“We were convinced about the market but looking for the right airport where we could come in and offer low, low costs. We looked at Youngstown, Johnstown and Latrobe. Arnold Palmer had the right combination of access and low costs,” said Mark Kopczak, vice president of network planning for Spirit.
It had an airport staff committed to making it work.
“Latrobe is a smaller community, and local folks at Westmoreland helped us introduce our brand. People in your region get it,” Kopczak said. “We’re pulling from western Maryland, West Virginia, Ohio and even western New York.”
Mike Boyd, president of BoydGroup International, is an aviation consultant who has worked with the airport. Spirit pursues new travelers in search of low prices rather than tapping into an existing pool of people, Boyd said.
“Spirit is collecting new, price-driven passengers from all over Western Pennsylvania. They could do it at Pittsburgh, but now that they are in Latrobe, and the costs are lower, they’ll stay,” he said.
There have been growing pains.
Despite the addition of 440 parking places last fall, the terminal lot overflows onto an old runway.
Responding to increasing traffic flow, PennDOT is spending $10 million to widen nearby Route 981 as airport officials plan to break ground on a terminal expansion in late 2015 or early 2016 to double its capacity. Officials are weighing a $15 million plan to widen and improve the runway.
Investing more than $20 million, based largely on a single carrier, is a gamble, officials concede.
John Strong, CSX professor of finance at the College of William and Mary, pointed to the Newport News Airport as an example of that risk.
Newport News doubled its size several years ago to accommodate the growing demands of AirTran Airways. When Southwest Airlines acquired the low-cost carrier and pulled out of Newport News, the airport had to lure other carriers with guarantees of subsidies. Despite those subsidies, traffic is down significantly, Strong said.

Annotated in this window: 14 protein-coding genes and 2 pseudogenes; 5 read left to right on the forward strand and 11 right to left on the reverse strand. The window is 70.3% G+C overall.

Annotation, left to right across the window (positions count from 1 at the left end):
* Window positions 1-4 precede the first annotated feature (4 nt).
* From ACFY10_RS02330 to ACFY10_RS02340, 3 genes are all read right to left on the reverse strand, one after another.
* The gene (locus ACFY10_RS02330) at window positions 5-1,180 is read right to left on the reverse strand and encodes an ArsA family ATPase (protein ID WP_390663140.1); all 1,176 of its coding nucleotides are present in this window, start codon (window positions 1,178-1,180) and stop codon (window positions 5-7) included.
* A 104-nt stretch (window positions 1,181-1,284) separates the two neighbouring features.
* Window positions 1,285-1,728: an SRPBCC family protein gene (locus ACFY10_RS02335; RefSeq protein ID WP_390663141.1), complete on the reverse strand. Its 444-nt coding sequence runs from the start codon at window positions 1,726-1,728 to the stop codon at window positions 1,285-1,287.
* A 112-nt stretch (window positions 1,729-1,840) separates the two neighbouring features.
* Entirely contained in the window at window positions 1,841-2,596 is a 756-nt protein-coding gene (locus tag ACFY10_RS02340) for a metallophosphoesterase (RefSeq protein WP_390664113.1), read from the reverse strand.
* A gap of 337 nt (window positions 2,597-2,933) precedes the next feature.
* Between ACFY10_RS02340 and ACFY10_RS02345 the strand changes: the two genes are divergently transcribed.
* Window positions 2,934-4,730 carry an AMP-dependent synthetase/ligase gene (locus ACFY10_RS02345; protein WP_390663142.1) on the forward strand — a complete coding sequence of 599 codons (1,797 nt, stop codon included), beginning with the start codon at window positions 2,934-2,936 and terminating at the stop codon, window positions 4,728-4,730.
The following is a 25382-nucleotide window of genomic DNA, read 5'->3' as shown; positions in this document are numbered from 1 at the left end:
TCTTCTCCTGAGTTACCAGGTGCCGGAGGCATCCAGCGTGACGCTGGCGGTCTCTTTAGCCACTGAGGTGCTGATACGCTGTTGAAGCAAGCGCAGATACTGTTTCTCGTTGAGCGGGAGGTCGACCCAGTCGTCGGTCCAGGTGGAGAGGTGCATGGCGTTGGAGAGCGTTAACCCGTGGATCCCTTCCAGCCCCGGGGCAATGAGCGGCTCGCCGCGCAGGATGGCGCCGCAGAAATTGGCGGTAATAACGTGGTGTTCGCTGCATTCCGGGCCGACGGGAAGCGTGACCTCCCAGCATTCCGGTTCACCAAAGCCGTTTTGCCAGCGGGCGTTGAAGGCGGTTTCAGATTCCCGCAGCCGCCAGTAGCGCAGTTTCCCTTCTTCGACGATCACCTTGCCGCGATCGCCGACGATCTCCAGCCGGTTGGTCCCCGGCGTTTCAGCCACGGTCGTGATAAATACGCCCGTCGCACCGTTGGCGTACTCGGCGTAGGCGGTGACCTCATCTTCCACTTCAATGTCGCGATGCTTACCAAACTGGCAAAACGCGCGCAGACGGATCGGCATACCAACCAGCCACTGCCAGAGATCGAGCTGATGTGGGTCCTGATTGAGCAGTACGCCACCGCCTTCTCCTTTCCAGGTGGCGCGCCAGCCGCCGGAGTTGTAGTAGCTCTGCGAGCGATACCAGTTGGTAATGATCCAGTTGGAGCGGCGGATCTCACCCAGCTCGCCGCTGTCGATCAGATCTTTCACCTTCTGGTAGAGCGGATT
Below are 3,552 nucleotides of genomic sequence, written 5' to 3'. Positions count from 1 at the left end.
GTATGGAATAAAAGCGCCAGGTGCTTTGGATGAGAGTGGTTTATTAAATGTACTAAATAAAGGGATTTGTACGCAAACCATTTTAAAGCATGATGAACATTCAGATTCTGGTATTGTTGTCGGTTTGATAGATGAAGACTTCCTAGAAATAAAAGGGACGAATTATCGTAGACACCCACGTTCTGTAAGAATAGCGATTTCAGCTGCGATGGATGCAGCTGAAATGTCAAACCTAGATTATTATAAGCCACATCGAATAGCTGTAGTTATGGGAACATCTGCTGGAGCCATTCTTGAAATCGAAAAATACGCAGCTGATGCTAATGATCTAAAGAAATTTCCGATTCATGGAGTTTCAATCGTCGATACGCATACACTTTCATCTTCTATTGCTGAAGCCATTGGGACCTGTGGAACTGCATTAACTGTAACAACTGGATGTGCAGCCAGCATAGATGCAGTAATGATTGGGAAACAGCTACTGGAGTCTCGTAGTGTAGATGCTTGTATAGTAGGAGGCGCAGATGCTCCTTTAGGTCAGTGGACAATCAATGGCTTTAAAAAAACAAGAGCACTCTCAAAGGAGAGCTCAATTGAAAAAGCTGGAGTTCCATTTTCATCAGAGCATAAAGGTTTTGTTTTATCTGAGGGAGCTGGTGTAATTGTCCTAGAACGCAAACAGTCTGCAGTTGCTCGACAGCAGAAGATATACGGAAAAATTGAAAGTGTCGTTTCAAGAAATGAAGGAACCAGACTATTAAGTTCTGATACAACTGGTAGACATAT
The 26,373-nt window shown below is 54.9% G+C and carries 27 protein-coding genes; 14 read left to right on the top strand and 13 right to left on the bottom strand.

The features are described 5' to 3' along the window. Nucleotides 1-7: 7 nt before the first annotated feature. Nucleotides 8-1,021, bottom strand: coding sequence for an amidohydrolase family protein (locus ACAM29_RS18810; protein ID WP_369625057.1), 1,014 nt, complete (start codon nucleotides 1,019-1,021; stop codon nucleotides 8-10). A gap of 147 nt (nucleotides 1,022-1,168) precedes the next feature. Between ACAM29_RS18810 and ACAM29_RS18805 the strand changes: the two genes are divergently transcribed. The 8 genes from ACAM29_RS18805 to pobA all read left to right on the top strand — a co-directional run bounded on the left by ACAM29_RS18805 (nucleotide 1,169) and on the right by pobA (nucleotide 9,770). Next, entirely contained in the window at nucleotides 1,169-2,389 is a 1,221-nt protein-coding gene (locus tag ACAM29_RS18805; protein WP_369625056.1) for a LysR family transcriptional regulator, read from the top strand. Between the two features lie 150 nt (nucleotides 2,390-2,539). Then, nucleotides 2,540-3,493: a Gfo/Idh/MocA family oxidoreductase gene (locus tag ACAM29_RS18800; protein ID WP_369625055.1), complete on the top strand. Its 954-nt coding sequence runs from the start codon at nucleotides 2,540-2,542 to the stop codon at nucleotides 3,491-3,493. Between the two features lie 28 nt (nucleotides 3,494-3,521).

Aviation watchdog Brett Snyder of Long Beach, Calif., who blogs as “The Cranky Flier,” agreed that caution is merited.
“There is nothing that anchors an airline. Just because you build it, there’s no guarantee they’ll come,” Snyder said. “Airlines come and go. In particular, at smaller airports where it’s one or none, you run into concerns about ‘should we do this for this one?’ ”
This is not the Westmoreland County airport’s first experience with commercial carriers.
US Airways Express pulled out 11 years ago after offering flights from Latrobe to Pittsburgh from 1985 to 2004. Northwest Airlines began service to its Detroit hub in 2004, but that ended in 2009 when Delta Air Lines acquired Northwest.
Neither airline attracted more than a fraction of the volume Spirit posts.
Don Rossi, president of Westmoreland Mechanical Testing, has been flying since 1952 and served on the airport authority board for 30 years.
There’s a twinkle in his eye when he talks about Palmer’s recent growth, but he’s a hard-nosed realist when it comes to maintaining what the staff has built there.
“It’s all about what you can do for aviation; it’s not about what it can do for you,” Rossi said.
As recently as last year, there were misgivings when Spirit canceled service to Dallas-Fort Worth after 10 months because of low ridership. But that was a small bump, officials said.
If Spirit leaves, Latrobe’s performance and its proven ability to serve 300,000 passengers a year would make it an attractive partner for other airlines, Rossi and Monzo said.
“We have a lot of people who want to see this work,” Monzo said.
Debra Erdley is a staff writer for Trib Total Media. She can be reached at [email protected].